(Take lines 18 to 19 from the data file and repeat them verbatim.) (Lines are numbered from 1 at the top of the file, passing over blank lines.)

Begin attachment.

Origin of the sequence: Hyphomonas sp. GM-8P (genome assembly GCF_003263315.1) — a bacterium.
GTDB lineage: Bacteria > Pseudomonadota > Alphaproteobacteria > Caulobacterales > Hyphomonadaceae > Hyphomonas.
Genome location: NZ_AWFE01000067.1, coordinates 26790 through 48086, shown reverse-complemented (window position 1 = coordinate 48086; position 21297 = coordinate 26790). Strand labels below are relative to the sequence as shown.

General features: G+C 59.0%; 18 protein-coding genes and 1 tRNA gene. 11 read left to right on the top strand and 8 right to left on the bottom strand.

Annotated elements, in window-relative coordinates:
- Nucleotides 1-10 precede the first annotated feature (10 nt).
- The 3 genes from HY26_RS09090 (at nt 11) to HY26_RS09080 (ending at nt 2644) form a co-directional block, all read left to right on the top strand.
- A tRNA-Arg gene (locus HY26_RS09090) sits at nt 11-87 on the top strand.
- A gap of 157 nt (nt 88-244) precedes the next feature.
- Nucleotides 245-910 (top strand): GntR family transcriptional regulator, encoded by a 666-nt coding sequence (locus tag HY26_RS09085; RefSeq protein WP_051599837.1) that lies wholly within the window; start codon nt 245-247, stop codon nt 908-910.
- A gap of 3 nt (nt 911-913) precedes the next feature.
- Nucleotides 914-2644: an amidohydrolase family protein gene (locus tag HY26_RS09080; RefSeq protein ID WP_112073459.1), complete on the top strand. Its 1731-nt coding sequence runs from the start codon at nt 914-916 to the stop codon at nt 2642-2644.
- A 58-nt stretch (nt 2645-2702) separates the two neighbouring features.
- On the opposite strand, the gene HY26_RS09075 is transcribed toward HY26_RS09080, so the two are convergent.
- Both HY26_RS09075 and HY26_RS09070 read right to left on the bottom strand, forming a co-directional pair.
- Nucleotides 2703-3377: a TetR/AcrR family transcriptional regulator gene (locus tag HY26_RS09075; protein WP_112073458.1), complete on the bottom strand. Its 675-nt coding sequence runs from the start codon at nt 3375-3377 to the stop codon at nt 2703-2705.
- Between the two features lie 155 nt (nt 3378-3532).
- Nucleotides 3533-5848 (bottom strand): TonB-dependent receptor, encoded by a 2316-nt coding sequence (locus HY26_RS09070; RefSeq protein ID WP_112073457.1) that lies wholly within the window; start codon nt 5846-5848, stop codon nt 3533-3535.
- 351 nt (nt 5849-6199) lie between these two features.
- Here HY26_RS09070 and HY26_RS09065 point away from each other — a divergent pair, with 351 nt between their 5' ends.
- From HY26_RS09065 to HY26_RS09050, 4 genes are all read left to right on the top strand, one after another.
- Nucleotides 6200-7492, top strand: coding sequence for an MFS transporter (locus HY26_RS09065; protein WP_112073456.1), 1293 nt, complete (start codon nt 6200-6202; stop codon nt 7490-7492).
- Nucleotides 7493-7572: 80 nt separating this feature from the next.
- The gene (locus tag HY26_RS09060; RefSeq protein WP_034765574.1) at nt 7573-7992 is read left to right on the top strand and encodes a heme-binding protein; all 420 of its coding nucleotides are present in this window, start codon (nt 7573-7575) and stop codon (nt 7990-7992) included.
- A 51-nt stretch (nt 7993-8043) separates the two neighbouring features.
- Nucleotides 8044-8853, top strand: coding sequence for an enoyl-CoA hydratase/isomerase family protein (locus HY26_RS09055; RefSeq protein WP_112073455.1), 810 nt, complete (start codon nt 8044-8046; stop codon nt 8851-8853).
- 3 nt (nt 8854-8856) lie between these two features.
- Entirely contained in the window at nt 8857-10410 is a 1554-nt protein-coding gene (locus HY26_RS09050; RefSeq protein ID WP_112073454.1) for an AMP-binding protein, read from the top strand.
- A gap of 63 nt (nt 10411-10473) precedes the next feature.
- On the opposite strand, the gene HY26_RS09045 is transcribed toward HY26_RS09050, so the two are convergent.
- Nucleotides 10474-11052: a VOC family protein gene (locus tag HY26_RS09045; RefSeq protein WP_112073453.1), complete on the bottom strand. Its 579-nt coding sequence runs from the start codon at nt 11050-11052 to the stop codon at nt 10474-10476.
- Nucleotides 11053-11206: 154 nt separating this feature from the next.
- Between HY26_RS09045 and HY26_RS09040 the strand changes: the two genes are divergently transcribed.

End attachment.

- Nucleotides 3533-5848 (bottom strand): TonB-dependent receptor, encoded by a 2316-nt coding sequence (locus HY26_RS09070; RefSeq protein ID WP_112073457.1) that lies wholly within the window; start codon nt 5846-5848, stop codon nt 3533-3535.
- 351 nt (nt 5849-6199) lie between these two features.